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Possible Duplicate:
Cardinality of the permutations of an infinite set

Why does the symmetric group on an infinite set X have the cardinality of the power set ${\cal P}(X)$?

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marked as duplicate by Steve Huntsman, Gjergji Zaimi, Robin Chapman, Martin Brandenburg, Scott Morrison Jul 19 '10 at 14:38

This question was marked as an exact duplicate of an existing question.

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I assume you mean an infinite set $X$. You need to use the Axiom of Choice to prove this fact, but I'm not sure to what extent it is necessary.

Since $|X \times X| = |X|$ (uses AC) and $Sym(X) \subseteq \mathcal{P}(X \times X)$, it is clear that $|Sym(X)| \leq 2^{|X \times X|} = 2^{|X|}$.

Since $|X \times 2| = |X|$ (uses AC) we can split $X$ into two disjoint sets $X_0$ and $X_1$, each of size $|X|$. Let $a:X_0 \to X_1$ be a bijection. For each set $A \subseteq X_0$ define $\sigma_A \in Sym(X)$ to be the bijection that exchanges $x$ and $a(x)$ for every $x \in A$ and leaves all other elements unchanged. It is clear that $A \in \mathcal{P}(X_0) \mapsto \sigma_A \in Sym(X)$ is an injection. Therefore $|Sym(X)| \geq 2^{|X_0|} = 2^{|X|}$.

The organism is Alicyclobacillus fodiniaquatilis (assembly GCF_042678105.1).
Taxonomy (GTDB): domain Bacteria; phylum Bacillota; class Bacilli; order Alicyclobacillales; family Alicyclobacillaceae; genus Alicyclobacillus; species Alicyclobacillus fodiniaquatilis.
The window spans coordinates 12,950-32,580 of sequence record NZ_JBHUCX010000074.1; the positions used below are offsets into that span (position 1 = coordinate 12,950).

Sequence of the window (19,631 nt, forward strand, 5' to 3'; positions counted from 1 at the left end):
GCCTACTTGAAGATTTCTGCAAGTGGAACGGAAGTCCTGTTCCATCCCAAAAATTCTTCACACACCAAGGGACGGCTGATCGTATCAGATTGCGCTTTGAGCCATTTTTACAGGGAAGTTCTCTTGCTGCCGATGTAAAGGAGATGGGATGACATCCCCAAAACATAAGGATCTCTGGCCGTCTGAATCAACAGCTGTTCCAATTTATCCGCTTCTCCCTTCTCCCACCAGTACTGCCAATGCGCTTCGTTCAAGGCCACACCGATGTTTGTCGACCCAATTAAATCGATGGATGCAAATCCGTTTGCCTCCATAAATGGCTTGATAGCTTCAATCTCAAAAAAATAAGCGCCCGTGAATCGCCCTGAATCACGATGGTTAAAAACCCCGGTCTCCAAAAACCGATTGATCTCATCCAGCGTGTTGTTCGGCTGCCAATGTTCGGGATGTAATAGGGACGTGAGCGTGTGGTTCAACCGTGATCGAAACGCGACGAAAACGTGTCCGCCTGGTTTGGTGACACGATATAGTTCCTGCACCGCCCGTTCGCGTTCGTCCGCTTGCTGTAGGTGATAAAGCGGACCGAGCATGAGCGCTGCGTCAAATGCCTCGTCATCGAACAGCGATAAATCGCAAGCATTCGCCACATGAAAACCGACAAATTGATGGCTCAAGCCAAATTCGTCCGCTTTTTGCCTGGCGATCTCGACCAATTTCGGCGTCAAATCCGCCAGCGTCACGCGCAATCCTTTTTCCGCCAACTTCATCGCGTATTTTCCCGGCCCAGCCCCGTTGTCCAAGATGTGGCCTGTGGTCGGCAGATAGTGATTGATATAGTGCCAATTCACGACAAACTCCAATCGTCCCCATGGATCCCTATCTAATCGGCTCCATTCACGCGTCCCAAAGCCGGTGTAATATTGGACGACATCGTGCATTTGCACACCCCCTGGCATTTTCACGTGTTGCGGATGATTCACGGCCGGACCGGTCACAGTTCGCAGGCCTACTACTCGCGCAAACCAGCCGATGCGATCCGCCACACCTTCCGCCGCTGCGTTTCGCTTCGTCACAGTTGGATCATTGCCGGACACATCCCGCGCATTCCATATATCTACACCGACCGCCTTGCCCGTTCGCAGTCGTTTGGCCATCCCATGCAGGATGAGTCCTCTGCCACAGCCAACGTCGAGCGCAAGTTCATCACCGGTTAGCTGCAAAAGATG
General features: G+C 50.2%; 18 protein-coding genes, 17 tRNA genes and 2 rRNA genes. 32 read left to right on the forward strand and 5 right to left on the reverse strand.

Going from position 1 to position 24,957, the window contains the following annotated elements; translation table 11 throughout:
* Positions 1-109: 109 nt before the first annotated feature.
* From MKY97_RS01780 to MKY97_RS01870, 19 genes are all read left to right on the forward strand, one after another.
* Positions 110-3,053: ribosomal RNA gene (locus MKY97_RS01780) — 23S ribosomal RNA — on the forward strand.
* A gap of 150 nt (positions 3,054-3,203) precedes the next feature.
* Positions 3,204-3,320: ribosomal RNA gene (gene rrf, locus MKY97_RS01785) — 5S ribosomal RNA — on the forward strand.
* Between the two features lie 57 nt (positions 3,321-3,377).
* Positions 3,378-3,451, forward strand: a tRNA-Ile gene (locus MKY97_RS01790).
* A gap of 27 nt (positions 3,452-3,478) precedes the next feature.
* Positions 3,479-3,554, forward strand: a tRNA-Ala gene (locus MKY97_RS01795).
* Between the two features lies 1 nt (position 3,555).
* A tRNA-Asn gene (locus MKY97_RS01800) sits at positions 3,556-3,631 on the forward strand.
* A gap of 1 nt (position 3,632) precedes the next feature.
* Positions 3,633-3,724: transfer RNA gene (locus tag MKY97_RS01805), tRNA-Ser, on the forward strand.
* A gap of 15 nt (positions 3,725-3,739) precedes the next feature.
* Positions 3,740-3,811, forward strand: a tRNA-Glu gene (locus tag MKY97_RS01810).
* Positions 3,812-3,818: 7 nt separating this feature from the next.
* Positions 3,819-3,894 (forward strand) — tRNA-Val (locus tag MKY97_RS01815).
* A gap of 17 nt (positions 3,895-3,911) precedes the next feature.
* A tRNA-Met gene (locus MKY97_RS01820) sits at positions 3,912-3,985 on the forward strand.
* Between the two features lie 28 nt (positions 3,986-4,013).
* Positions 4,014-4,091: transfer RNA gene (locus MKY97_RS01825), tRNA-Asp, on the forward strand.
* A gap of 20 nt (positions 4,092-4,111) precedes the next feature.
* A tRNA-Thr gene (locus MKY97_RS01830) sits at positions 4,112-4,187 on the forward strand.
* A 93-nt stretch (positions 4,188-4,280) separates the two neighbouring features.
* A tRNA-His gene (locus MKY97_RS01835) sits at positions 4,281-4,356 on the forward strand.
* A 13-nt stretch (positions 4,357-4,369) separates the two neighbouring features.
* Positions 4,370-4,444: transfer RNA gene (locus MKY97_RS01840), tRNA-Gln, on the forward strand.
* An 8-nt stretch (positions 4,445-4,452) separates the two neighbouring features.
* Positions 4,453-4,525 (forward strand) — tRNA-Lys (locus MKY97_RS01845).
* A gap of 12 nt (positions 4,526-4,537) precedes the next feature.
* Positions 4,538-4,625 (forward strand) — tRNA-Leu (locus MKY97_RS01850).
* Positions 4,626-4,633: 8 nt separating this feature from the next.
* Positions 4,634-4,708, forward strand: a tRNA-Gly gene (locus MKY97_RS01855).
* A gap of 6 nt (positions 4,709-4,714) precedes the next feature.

So the equality $|Sym(X)| = 2^{|X|}$ holds unconditionally for all infinite sets such that $|X \times X| = |X|$. The fact that $|X \times X| = |X|$ for all infinite sets $X$ is equivalent to AC by an old result of Tarski.

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